Argues for postulating an inner ‘language’ in which thinking takes place, and proposes a means by which this postulate can be construed on functionalist lines. The functional theory is a purely causal one, and makes sense of only the syntactic and conceptual role properties of the inner language; and it is argued that, while the representational semantics of the ‘inner language’ might conceivably be construed functionally as well, this would require a broader theory whose nature is not obvious, and the functionalist construal would not remove the need of theories of reference‐like relations to show how the functional theory is physically realized. It is argued that much of the explanatory work of mental representations is done by the syntactic/conceptual role theory (which includes causal input and output laws), though suggestions are made about a possible explanatory role for the representational semantics. There is also a discussion of the distinction between intrapersonal and interpersonal synonymy, with a characterization of the former in terms of conceptual role, and sceptical remarks about the clarity of the latter. Includes a long new postscript focusing largely on questions about the explanatory role of representational semantics.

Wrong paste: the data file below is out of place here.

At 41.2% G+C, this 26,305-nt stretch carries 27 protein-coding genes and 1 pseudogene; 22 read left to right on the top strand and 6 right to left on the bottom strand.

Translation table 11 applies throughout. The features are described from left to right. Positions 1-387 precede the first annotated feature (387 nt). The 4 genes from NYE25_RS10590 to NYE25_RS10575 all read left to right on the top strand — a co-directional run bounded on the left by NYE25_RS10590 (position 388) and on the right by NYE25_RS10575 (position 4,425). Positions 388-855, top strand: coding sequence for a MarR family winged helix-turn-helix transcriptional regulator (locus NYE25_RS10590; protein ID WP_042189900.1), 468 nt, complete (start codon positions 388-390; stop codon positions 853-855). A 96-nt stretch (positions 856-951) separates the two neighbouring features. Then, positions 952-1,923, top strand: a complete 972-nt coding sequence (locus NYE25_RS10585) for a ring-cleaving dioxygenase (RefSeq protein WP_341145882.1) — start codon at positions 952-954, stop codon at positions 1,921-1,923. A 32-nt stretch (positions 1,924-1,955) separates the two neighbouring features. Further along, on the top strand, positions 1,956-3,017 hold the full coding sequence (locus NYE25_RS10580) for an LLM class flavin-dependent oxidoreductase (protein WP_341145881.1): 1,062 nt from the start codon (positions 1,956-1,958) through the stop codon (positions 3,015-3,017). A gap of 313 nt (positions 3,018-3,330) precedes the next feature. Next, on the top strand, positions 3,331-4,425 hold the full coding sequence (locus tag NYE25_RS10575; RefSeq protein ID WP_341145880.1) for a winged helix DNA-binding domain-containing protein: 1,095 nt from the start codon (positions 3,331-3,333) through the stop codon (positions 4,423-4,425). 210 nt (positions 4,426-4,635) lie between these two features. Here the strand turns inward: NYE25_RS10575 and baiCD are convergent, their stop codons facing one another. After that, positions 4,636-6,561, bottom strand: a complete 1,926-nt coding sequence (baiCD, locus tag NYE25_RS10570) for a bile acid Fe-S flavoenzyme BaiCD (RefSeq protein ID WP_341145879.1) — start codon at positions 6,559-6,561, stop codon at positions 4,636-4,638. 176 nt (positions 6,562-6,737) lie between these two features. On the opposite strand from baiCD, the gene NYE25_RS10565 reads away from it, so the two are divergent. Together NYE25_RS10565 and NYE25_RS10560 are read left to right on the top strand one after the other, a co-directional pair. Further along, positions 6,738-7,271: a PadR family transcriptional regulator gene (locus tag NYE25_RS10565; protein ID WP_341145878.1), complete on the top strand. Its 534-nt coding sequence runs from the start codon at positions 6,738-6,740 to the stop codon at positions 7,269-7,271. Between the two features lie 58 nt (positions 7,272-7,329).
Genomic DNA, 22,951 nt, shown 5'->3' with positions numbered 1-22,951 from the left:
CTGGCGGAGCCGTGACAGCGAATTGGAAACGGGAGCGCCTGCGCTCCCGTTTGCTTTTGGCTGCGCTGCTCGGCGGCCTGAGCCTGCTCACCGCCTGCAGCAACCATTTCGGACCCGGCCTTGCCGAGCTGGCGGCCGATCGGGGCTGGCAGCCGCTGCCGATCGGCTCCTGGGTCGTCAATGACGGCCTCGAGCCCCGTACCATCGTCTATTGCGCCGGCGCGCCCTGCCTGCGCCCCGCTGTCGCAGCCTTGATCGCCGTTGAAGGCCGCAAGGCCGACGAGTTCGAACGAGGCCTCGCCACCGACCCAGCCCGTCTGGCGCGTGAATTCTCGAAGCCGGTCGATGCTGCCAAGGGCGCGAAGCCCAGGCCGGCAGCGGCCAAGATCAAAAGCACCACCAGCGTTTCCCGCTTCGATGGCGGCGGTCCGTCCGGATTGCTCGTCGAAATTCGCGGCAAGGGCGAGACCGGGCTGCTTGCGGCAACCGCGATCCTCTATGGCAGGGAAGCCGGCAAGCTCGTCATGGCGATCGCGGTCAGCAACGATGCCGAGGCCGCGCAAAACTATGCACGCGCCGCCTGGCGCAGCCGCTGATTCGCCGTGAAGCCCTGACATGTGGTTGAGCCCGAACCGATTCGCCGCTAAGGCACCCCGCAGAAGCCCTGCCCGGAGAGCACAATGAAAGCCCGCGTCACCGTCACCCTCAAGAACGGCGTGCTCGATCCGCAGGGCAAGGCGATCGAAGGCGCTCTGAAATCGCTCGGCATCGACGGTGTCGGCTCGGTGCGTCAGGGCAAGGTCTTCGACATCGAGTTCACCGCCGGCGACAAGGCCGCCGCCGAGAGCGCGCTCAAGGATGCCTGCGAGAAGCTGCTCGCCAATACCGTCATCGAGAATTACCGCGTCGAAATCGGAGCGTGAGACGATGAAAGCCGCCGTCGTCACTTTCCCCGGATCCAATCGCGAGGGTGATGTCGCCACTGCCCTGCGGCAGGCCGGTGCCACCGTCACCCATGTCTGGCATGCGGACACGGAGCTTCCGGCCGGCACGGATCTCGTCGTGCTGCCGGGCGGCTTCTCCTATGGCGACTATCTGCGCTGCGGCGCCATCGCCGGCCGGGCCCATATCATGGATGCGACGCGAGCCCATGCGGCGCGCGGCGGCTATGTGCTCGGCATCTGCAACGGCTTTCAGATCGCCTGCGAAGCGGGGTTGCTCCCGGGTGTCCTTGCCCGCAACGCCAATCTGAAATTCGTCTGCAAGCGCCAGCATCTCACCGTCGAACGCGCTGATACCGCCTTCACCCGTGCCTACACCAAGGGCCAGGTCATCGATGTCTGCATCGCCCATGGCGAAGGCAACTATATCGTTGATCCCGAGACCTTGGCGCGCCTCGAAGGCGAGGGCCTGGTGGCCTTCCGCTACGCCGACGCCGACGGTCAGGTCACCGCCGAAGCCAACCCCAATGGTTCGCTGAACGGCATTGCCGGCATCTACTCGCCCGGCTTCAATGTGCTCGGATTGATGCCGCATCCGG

Keywords: belief, conceptual role, functionalism, indeterminacy of translation, interpersonal synonymy, language of thought, narrow psychology, physicalism, psychological explanation, representation, semantics, truth‐conditions
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